Once your food production facility outgrows your 300-gallon totes, it’s time to look into larger storage tanks for food storage and clean-in-place chemicals.
There are several options on the market to choose from, but you’ll need to consider which storage tank can meet your greatest challenges: FDA requirements, full-drain capabilities, and cost-effectiveness.
Poly Processing manufactures industry-leading food grade tanks, including food grade water storage tanks. Our cross-linked polyethylene (XLPE) storage tanks are unmatched in the food production industry.
FDA-compliant Storage Tanks
Customers often ask if our food grade storage tanks are FDA approved. The FDA doesn’t approve tanks or machinery. It approves things that go into food, such as additives. The confusion comes from a misunderstanding between FDA approval and meeting FDA requirements.
The FDA doesn’t approve equipment used in food processing. Instead, it has a set of requirements that equipment used in food storage and processing must meet. Our tanks meet FDA requirements, and we can provide a letter from an FDA attorney that states our tanks meet all FDA requirements.
One word of caution: some tank manufacturers state that their resin meets FDA requirements. But when the resin becomes a tank, it’s a whole other ballgame. Just because a resin meets FDA requirements, that doesn’t mean the manufactured tank will meet them. The tank itself should meet FDA requirements. Our manufactured tanks do that.
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100% Full-Drain Tanks
Full-tank drainage is a major challenge for food processing companies because the leftover product can spoil entire batches of food, additives, or clean-in-place (CIP) soaps. It’s important to be able to get all the food or soap out of the tank and start fresh with the next batch.
Some food grade tank manufacturers claim to have full-drain systems, but they don’t actually drain 100 percent of the material. Always make sure that full-drain means 100 percent. The problem lies in the fact that sidewall fittings must be installed above the knuckle radius of the tank. There’s at least a half-inch of the tank below the outlet, preventing full drain.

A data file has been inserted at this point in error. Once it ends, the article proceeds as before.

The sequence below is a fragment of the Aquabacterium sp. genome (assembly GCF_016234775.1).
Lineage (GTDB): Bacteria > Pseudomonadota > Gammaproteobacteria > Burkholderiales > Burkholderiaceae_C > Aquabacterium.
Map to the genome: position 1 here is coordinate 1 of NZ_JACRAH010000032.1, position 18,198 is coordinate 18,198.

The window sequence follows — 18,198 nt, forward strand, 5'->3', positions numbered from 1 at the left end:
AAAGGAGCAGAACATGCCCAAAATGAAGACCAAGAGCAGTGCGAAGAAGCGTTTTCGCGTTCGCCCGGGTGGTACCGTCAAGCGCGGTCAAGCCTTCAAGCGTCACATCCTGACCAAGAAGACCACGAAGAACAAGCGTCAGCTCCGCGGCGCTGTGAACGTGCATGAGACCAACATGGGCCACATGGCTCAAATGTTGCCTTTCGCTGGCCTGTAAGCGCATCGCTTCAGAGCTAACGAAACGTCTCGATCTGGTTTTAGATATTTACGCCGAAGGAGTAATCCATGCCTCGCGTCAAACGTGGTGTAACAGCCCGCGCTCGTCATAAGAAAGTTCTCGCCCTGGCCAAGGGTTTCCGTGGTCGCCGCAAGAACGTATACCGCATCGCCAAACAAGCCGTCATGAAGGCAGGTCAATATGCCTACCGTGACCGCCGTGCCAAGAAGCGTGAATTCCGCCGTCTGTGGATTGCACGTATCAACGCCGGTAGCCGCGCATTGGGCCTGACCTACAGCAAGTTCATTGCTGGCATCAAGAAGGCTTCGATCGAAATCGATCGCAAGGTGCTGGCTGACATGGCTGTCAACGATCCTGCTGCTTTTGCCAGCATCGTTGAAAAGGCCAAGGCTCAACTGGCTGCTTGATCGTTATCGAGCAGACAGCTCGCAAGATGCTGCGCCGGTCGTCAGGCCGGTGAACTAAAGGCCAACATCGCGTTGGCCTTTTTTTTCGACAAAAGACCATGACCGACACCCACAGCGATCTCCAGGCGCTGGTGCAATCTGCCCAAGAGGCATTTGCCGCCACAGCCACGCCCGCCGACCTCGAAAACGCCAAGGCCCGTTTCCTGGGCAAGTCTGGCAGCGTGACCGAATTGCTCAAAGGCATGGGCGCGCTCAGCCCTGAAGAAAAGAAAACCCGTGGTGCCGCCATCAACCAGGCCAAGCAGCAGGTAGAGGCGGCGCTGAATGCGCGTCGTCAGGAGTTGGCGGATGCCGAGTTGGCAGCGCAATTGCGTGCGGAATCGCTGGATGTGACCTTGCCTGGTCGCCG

You should also ask tank manufacturers about metallic inserts, which can create real problems. During production, the tank is molded and a metallic insert is placed in the mold so that the insert gets encapsulated in the sidewall of the tank. Once the tank is finished, they clean it up and put a rubber grommet on the fitting. But the fittings provide opportunities for leak points, and the metallic insert is susceptible to corrosion. Also, because the insert is a different material from the tank, there are two different expansion and contraction rates. Eventually, you’ll can find stress cracking around the metallic insert.
Poly Processing’s innovative vertical IMFO® (Integrally Molded Flanged Outlet) and Slope-Bottom IMFO tanks eliminate all of the challenges of full-drain systems. IMFO tanks place the outlet flange below the bottom sidewall, giving you 100% full drain. You’ll never need to worry about material staying in the bottom of the tank and growing over time. And because the flange is integrally molded into the tank, there are no fittings and no risks of leaks or stress cracking.
Poly Processing has a new line of PolyBase Systems for our vertical IMFO and Slope-Bottom IMFO tanks — a stronger-than-ever chemical tank pad that’s engineered to handle more pressure and larger tanks.
XLPE vs. Stainless Steel Tanks
Is stainless steel a better option than cross-linked polyethylene tanks? Stainless steel is a terrific storage option—especially if you aren’t storing a harsh chemical. In many cases, stainless steel is ideal for meeting pressure and temperature needs.
But it’s also significantly more expensive than an XLPE tank, and it requires ongoing maintenance for the life of the tank. Standard stainless steel has a more porous inner surface than polyethylene with OR-1000™ and is more prone to bacteria growth — bad news if you’re storing food. Polished stainless steel offers a less porous, bacteria-resistant inner tank surface, but it comes at a hefty price. Polished stainless steel can cost 3-6 times more than a comparable polyethylene storage tank.
Cost differences between standard stainless steel and Poly Processing food grade tanks depend on the tank size. A 500-gallon stainless steel tank can be six times more expensive than a Poly tank. A 15,000-gallon tank costs three to four times as much. If cost and ongoing maintenance are a concern for your company, cross-linked polyethylene tanks give you outstanding performance for many years—our customers often report 15 to 20+ years of service.
The Right Choice for Your Food Storage Needs
If you’re looking for an FDA compliant tank that provides 100 percent full-tank drainage at one-tenth the price of polished stainless steel, Poly Processing can help you design a storage system to meet your company’s specific requirements. Contact one of our storage system specialists today.
Photos: U.S. Food and Drug Administration via Wikimedia Commons